Here are 5 things I wish I had known before starting my first internship, which might help you be more successful!

  1. Give yourself time, do not rush the process
    Participating in an internship can be overwhelming, especially if it’s your first one. It’s easy to become anxious and burnt out when you’re trying to gel with new colleagues, understand your job, and execute projects successfully, all during the first few weeks of your internship. This is a mistake I made during my first internship. As time progressed, I realized how all of these things fell into place over time. Since your learning curve will likely be steep, take mindful breaks during the day or weekends to refuel yourself. Remember, slow and steady wins the race.
  2. Don’t be afraid to ask questions
    There’s no such thing as asking too many questions; you’re doing your internship to learn! Employers don’t select you for an internship because you are already an expert in an area. Rather, they believe you have the most potential to learn and become one.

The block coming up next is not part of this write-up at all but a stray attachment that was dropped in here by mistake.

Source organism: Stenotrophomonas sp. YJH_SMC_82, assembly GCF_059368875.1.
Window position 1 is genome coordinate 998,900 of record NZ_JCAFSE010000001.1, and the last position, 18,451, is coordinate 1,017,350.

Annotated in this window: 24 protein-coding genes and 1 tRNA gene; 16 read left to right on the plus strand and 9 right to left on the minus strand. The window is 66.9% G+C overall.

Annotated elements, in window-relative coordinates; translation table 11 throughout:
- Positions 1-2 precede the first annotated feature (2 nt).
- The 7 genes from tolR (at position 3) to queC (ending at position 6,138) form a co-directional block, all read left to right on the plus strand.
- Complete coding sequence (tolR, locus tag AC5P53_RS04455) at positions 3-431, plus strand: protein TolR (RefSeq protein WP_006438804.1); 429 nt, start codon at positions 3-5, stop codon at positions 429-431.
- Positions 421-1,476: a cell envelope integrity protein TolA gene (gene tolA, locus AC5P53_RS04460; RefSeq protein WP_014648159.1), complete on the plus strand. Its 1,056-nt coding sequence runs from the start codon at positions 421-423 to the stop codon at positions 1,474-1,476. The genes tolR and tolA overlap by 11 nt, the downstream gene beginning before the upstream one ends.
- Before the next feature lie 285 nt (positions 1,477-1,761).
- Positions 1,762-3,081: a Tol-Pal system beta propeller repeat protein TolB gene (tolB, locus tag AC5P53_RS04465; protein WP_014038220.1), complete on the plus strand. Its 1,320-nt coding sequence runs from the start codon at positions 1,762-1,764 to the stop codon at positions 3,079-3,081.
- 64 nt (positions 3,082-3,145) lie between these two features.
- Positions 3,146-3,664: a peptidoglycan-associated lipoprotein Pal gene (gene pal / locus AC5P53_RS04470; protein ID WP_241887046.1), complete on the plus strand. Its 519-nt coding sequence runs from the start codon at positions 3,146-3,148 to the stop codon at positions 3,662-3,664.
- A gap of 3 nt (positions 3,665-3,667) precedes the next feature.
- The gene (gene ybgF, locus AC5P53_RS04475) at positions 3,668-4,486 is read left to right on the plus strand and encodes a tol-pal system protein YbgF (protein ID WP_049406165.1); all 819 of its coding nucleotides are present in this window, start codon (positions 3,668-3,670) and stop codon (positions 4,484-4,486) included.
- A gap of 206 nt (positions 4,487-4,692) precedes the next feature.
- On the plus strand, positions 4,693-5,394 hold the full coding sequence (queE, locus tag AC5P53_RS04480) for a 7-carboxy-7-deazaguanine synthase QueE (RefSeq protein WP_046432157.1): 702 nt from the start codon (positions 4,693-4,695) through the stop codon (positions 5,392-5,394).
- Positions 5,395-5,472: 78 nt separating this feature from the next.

3. Learn how to ask great questions
    With that said, HOW you ask your questions matters greatly. Take a look at the following examples:
    “How do I find a genomic dataset for XYZ disease?”
    vs.
    “I’ve looked through Google Scholar and PubMed for genomic datasets for XYZ disease, but none of them have sufficient samples. What are other ways I can find datasets?”
    Do you notice the difference? The first question lacks thoughtfulness and initiative, whereas the latter is specific and show’s you’ve done prior research to find an answer. Asking questions like the latter will help you make a positive impression on employers.